Ideas 1 to 5

Ideas 1 to 5

1. Snow angels

The great thing about snow angels is that you can make them in all types of snow, powdery as well as sticky. Your child simply lies down on his back in the snow and waves his arms and legs back and forth to form an angel’s wings and dress. If you join in the fun, you can create a whole family of angels! Give your child a hand to get up so that he doesn’t ruin his angel. Snow angels can even be decorated like snowmen using buttons, pinecones or stones.

2. Snowmen

Snow not sticky enough to build a snowman? No problem! You can suggest making miniature snowmen instead, using Play-Doh, or even better, by making your own “snow dough”! Simply mix 750 ml (3 cups) of baking powder and 125 ml (½ cup) of white hair conditioner, and voilà! For even more fun, put the snow dough in the freezer for about 30 minutes before giving it to your child. This “snow” will last several days in a sealed bag (e.g. Ziploc).

3. Hot chocolate

The ultimate treat after coming in from the cold! It’s so easy to make your own homemade version: simply mix some warm milk with a bit of cocoa and sugar, and there you go. You can add cinnamon, vanilla or some Cayenne pepper for extra flavour. If you use a commercial brand of chocolate powder, mix it with warm milk instead of water. To make the treat more festive, top with whipped cream, ice cream, white chocolate shavings or mini marshmallows.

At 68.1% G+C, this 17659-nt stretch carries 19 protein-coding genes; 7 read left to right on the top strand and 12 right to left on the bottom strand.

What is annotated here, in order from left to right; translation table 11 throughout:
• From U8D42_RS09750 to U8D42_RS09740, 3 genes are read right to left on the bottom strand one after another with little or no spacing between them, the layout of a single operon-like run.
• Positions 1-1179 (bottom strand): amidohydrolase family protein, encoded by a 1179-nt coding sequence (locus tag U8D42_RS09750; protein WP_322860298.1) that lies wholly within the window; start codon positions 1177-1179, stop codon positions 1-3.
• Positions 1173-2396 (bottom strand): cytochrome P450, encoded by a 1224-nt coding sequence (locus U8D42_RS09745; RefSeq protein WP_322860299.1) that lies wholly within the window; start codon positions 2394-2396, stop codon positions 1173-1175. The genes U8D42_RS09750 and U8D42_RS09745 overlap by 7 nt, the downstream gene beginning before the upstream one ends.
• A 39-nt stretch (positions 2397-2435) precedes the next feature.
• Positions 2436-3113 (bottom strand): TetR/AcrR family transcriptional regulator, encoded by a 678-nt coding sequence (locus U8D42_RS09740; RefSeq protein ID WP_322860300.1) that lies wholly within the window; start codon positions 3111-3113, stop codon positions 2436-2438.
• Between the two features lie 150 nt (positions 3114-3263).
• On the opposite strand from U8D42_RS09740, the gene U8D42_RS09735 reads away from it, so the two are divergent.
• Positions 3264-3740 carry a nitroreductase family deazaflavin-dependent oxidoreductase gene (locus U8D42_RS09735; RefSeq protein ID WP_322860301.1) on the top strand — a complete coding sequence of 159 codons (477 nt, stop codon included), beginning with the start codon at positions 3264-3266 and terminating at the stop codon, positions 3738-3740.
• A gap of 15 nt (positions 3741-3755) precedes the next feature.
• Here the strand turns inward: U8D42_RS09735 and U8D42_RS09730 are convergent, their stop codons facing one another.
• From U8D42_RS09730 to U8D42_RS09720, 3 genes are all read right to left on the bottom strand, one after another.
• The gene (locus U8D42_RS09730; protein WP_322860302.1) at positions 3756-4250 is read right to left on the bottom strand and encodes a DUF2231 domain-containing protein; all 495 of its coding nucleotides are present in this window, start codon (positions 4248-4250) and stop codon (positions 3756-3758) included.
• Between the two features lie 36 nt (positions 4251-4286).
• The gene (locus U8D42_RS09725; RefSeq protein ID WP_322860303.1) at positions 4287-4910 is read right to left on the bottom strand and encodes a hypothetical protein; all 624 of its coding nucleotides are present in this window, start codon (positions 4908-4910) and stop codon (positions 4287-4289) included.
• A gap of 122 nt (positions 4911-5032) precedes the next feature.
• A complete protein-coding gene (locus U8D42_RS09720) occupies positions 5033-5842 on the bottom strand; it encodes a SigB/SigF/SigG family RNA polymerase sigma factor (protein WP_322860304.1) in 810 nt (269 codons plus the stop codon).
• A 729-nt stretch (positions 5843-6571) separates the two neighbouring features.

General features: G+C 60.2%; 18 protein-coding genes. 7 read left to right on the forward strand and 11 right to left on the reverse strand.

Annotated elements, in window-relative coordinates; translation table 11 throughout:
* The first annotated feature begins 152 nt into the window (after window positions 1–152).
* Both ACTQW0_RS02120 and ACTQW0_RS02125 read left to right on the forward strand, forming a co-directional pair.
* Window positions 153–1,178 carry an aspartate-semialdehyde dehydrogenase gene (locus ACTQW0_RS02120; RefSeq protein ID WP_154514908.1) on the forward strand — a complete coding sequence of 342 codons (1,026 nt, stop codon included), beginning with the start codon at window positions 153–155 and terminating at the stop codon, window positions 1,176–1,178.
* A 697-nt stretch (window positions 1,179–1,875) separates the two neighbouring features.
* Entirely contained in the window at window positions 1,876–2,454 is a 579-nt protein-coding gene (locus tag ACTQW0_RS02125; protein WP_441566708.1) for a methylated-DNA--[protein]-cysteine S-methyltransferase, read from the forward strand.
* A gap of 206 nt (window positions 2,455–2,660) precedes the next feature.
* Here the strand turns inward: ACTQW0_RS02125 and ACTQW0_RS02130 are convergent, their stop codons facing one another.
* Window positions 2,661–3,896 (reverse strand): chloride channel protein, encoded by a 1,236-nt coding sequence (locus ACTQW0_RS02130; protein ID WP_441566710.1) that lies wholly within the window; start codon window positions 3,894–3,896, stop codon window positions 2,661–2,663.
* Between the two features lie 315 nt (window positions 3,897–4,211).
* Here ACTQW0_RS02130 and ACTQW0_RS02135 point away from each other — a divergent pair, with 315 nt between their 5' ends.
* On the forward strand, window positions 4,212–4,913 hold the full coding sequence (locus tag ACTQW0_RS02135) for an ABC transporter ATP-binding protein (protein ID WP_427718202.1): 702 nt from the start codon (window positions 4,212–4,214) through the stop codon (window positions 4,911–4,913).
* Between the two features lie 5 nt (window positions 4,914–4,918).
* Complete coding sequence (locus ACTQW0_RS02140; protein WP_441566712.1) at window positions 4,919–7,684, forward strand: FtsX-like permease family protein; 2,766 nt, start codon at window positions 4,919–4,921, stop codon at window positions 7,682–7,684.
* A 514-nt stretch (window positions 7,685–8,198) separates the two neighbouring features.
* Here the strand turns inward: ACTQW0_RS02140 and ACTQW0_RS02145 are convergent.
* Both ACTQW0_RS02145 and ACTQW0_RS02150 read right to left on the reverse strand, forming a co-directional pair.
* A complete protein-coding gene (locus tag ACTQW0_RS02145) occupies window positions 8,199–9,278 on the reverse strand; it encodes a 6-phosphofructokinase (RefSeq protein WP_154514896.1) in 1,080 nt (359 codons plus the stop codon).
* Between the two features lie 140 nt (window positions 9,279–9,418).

4. Shovelling

While you may find shovelling a tedious chore, your little one will love to help out. To start with, give him a kid-sized shovel. If the snow is heavy, he can just push it as though he were sweeping. You can then join in by throwing it further away. If your child doesn’t want to shovel alongside you, you can give him sand buckets and ask him to fill them with snow to make a castle somewhere nearby. What he uses to build his castle will be that much less for you to shovel!

5. Frostbite

In very cold temperatures, blood doesn’t circulate as well and has a harder time reaching extremities (cheeks, ears, chin, nose, hands and feet). In these situations, the skin can effectively freeze: it turns red, stings and in severe cases, eventually loses its colour. To treat frostbite, you need to get indoors, take off all your child’s wet clothing and gently warm up the frozen parts with your hands, or put them under your armpits or in lukewarm water. It’s very important not to rub the frostbitten parts and not to apply snow or any greasy substance. You should also refrain from dipping any frostbitten extremity in very hot or very cold water. For more information, visit:

Naitre et

Source : magazine Naître et grandir, january-february 2017
Writing : Josée Bournival

Photos : (up) et (below)